Rajasekaran P.,Center for Molecular Medicine and Infectious Diseases | Surendran N.,University of Maryland Baltimore County | Seleem M.N.,Virginia Polytechnic Institute and State University | Sriranganathan N.,Center for Molecular Medicine and Infectious Diseases | And 2 more authors.
Vaccine | Year: 2011

Infection by members of the Gram-negative bacterial genus Brucella causes brucellosis in a variety of mammals. Brucellosis in swine remains a challenge, as there is no vaccine in the USA approved for use in swine against brucellosis. Here, we developed an improved recombinant Brucella abortus vaccine strain RB51 that could afford protection against Brucella suis infection by over-expressing genes encoding homologous proteins: L7/L12 ribosomal protein, Cu/Zn superoxide dismutase [SOD] and glycosyl-transferase [WboA]. Using strain RB51. leuB as a platform and an antibiotic-resistance marker free plasmid, strains RB51. leuB/SOD, RB51. leuB/SOD/L7/L12 and RB51. leuB/SOD/WboA were constructed to over-express the antigens: SOD alone, SOD and ribosomal protein L7/L12 or SOD and glycosyl-transferase, respectively. The ability of these vaccine candidates to protect against a virulent B. suis challenge were evaluated in a mouse model. All vaccine groups protected mice significantly (P<0.05) when compared to the control group. Within the vaccine groups, the mice vaccinated with strain RB51. leuB/SOD/WboA were significantly better protected than those that were vaccinated with either strain RB51. leuB/SOD or RB51. leuB/SOD/L7/L12. These results suggest that Brucella antigens can be over-expressed in strain RB51. leuB and elicit protective immune responses against brucellosis. Since the plasmid over-expressing homologous antigens does not carry an antibiotic resistance gene, it complies with federal regulations and therefore could be used to develop safer multi-species vaccines for prevention of brucellosis caused by other species of Brucella. © 2011 Elsevier Ltd.

Kenney S.P.,Center for Molecular Medicine and Infectious Diseases | Meng X.-J.,Center for Molecular Medicine and Infectious Diseases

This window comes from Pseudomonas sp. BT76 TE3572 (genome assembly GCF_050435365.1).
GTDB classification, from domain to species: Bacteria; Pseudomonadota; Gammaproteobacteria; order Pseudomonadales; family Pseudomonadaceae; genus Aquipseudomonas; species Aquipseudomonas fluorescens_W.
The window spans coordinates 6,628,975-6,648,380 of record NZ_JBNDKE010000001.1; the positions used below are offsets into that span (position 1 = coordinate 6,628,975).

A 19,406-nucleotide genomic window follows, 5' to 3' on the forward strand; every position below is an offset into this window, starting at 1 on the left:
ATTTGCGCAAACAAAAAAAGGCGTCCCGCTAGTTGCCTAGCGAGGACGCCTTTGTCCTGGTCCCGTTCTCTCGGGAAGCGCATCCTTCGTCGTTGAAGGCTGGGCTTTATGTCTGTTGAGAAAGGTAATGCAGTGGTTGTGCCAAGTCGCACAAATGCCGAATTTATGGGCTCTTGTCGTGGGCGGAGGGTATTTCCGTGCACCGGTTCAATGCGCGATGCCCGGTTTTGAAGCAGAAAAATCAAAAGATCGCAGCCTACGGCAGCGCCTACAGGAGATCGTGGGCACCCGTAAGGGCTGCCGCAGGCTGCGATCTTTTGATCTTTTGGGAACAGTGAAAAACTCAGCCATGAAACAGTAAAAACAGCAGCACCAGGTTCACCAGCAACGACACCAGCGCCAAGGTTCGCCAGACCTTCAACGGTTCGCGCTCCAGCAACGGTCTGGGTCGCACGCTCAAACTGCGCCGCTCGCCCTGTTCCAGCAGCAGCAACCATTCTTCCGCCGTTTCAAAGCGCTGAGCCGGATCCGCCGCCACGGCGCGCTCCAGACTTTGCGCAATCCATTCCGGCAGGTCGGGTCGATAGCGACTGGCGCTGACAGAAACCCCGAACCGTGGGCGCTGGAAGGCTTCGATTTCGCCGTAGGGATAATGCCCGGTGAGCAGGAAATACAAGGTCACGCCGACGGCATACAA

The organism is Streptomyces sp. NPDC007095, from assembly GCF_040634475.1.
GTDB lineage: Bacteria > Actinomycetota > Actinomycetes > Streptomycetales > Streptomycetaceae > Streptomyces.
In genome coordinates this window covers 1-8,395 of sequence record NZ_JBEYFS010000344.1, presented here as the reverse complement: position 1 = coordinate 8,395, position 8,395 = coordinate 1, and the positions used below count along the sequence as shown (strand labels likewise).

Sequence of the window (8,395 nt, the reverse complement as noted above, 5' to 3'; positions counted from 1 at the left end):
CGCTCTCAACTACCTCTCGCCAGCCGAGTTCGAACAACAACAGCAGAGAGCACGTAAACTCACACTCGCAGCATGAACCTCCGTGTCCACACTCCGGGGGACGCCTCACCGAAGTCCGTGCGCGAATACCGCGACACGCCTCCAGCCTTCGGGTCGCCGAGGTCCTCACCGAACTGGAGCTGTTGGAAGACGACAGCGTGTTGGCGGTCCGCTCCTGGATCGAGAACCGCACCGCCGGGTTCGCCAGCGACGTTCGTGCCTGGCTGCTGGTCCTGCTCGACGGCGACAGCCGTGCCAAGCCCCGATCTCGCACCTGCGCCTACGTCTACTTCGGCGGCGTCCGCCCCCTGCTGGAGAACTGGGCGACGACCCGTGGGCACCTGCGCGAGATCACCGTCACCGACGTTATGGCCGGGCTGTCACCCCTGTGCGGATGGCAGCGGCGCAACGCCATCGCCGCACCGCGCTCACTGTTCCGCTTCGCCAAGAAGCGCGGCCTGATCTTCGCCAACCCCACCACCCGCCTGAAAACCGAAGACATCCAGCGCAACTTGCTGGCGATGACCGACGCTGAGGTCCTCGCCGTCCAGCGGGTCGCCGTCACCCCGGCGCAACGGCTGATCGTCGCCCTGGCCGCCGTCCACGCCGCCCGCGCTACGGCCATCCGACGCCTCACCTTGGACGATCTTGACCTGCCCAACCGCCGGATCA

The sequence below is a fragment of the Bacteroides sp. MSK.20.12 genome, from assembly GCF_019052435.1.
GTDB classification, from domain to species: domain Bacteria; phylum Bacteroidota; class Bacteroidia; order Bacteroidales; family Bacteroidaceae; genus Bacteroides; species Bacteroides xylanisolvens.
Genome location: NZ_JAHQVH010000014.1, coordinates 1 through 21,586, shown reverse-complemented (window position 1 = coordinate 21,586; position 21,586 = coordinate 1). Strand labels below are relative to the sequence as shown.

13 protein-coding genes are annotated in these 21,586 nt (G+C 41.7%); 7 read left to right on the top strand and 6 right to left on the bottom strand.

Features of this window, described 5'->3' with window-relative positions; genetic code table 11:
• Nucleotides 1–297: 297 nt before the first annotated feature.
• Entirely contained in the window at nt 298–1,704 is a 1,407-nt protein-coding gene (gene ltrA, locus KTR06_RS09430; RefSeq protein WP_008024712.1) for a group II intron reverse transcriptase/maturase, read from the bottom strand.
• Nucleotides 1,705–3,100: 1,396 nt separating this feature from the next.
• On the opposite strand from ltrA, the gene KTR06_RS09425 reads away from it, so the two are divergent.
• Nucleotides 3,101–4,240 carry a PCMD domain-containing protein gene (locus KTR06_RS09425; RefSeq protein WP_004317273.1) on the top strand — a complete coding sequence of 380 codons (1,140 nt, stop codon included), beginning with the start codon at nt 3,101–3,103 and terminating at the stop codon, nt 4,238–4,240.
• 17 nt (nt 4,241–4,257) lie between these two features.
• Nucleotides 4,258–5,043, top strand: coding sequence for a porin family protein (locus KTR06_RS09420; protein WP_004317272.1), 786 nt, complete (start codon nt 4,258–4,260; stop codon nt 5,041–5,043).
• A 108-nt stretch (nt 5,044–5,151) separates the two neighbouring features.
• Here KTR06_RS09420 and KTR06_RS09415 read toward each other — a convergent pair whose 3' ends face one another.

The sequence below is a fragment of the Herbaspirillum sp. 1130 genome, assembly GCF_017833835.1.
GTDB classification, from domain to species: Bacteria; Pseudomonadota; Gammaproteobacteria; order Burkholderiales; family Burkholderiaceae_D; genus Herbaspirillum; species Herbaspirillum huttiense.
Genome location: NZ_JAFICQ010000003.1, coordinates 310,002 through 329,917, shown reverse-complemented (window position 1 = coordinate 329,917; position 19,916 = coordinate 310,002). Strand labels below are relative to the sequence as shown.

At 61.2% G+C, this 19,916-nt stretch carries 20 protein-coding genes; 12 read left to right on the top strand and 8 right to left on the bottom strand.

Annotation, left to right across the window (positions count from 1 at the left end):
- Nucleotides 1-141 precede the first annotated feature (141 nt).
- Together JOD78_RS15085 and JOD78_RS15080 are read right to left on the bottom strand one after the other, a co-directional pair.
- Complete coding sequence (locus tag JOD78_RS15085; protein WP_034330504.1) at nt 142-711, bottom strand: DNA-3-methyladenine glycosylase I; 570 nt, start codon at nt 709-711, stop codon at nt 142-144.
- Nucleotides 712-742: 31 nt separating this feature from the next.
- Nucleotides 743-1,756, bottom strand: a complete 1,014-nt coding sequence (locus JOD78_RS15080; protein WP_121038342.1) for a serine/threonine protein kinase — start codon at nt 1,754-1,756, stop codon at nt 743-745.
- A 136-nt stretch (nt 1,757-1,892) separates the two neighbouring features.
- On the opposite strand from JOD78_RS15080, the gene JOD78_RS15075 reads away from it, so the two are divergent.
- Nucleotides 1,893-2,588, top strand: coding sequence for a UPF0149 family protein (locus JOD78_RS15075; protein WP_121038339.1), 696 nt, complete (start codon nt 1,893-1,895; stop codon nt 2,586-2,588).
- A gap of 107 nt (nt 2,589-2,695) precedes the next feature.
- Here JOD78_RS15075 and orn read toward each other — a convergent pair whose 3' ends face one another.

PLoS ONE | Year: 2015

Human ribosomal protein S17 (RPS17) is mutated in Diamond-Blackfan Anemia (DBA), a bone marrow disorder that fails to produce sufficient red blood cells leading to anemia. Recently, an RPS17 protein sequence was also found to be naturally inserted in the genome of hepatitis E virus (HEV) from patients chronically-infected by HEV. The role of RPS17 in HEV replication and pathogenesis remains unknown due to the lack of knowledge about how RPS17 functions at a molecular level. Understanding the biological function of RPS17 is critical for elucidating its role in virus infection and DBA disease processes. In this study we probed the subcellular distribution of normal and mutant RPS17 proteins in a human liver cell line (Huh7). RPS17 was primarily detected within the nucleus, and more specifically within the nucleoli. Using a transient expression system in which RPS17 or truncations were expressed as fusions with enhanced yellow fluorescent protein (eYFP), we were able to identify and map, for the first time, two separate nuclear localization signals (NLSs), one to the first 13 amino acids of the amino-terminus of RPS17 and the other within amino acids 30-60. Additionally, we mapped amino acid sequences required for nucleolar accumulation of RPS17 to amino acids 60-70. Amino acids 60-70 possess a di-RG motif that may be necessary for nucleolar retention of RPS17. The results from this study enhance our knowledge of RSP17 and will facilitate future mechanistic studies about the roles of RSP17 in hepatitis E and DBA disease processes. © 2015 Kenney, Meng.

Meng X.J.,Center for Molecular Medicine and Infectious Diseases
Veterinary Microbiology | Year: 2010

Hepatitis E virus (HEV) is a small, non-enveloped, single-strand, positive-sense RNA virus of approximately 7.2 kb in size. HEV is classified in the family Hepeviridae consisting of four recognized major genotypes that infect humans and other animals. Genotypes 1 and 2 HEV are restricted to humans and often associated with large outbreaks and epidemics in developing countries with poor sanitation conditions, whereas genotypes 3 and 4 HEV infect humans, pigs and other animal species and are responsible for sporadic cases of hepatitis E in both developing and industrialized countries. The avian HEV associated with Hepatitis-Splenomegaly syndrome in chickens is genetically and antigenically related to mammalian HEV, and likely represents a new genus in the family. There exist three open reading frames in HEV genome: ORF1 encodes non-structural proteins, ORF2 encodes the capsid protein, and the ORF3 encodes a small phosphoprotein. ORF2 and ORF3 are translated from a single bicistronic mRNA, and overlap each other but neither overlaps ORF1. Due to the lack of an efficient cell culture system and a practical animal model for HEV, the mechanisms of HEV replication and pathogenesis are poorly understood. The recent identification and characterization of animal strains of HEV from pigs and chickens and the demonstrated ability of cross-species infection by these animal strains raise potential public health concerns for zoonotic HEV transmission. It has been shown that the genotypes 3 and 4 HEV strains from pigs can infect humans, and vice versa. Accumulating evidence indicated that hepatitis E is a zoonotic disease, and swine and perhaps other animal species are reservoirs for HEV. A vaccine against HEV is not yet available. © 2009 Elsevier B.V. All rights reserved.